For those of you who follow are friends with me on Facebook, you know that I just got back from an epic trip to New York where I got to see, not one, but two Broadway shows. My musical theater bucket is full!
While there, I couldn’t help but notice that at both shows, a number of parents had chosen to bring their kids. I overheard one mom saying this was what her child had asked for for her birthday. Another explained he wanted his kids to have exposure to the theater as they grew. Another couldn’t help asking her middle-school aged kids what they thought of the seats, the costumes, the actors, etc. And, as one might expect, the kids acted like kids at the show. Some cheered a bit too loud. There were definitely potty breaks. Lots of questions being asked. A few outbursts or muffled conversations.
Interestingly, I didn’t see any adults get visibly upset. No ushers came over to ask the parents to remove the children from the performance. I did see a few people greet the kids, smile at the parents, ask the kids what they thought, and otherwise interact with the children, but no overtly negative reactions.
It reminded me of when my oldest daughter went with her dad one year to see The Nutcracker Ballet at Christmas. She was quite young at the time. but she and her dad dressed in their finest; she even got put her hair in an up-do, and off they went. It was a long show. There were many in attendance, almost all older than her. While she loved being with her dad and seeing the show, she was also a preschooler so she wiggled and squirmed and squealed and giggled. She had to go to the bathroom. She got hungry and wanted snacks.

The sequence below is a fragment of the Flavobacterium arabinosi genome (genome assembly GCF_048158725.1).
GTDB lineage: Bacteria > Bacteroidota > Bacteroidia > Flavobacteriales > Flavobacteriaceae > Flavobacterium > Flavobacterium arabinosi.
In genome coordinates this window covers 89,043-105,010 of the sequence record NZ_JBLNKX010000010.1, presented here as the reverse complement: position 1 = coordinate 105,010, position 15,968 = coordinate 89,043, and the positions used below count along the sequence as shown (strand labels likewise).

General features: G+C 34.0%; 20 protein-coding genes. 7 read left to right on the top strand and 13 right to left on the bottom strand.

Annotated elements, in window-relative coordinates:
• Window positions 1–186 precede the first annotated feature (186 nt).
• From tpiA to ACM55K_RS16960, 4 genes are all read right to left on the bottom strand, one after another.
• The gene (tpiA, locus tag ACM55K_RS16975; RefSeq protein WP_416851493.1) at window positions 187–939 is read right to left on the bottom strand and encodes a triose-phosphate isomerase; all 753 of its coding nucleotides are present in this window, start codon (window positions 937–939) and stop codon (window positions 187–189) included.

But when she got home, she beamed.
I asked her to tell me about it and all she could remember was the scene with The Rat King (Oooo…scary!). I asked my husband to tell me about it and much of what he could remember was her wiggliness. But then I asked if people seemed bothered by her and he said, “No. Actually I had a few people compliment me on bringing her to the ballet.” I posted an adorable picture of their date on Facebook and many similar comments were posted, things like, “So good that you are giving her this experience at such a young age” and “This is exactly what kids should be experiencing.”
Surprisingly, not one person commented, “Hmm, seems like a waste of money to me. I mean, did she even understand anything?” Nobody criticized us for forcing her to sit through a long performance filled with imagery and dialogue she couldn’t follow. No one complained about her fidgeting or her outbursts. And nobody questioned whether this was beneficial for her.
Because everyone recognized, it wasn’t about her understanding the “story” of The Nutcracker or her watching the ballet with a critical eye or even her sitting still through the performance.
Just like those parents who brought their kids to a Broadway show last week, it was about giving her an experience, a total package, filled with sights and sounds and smells and stories that could be felt and experienced even if they couldn’t be understood or comprehended.
I once had a mom share with me that the reason her kids didn’t always join us in Kids Church is because she wants to them to get to experience the traditional service at church, to hear the liturgy, to listen to the hymns, to be a part of a service that replicates the services that she grew up in and that have been part of their family’s tradition.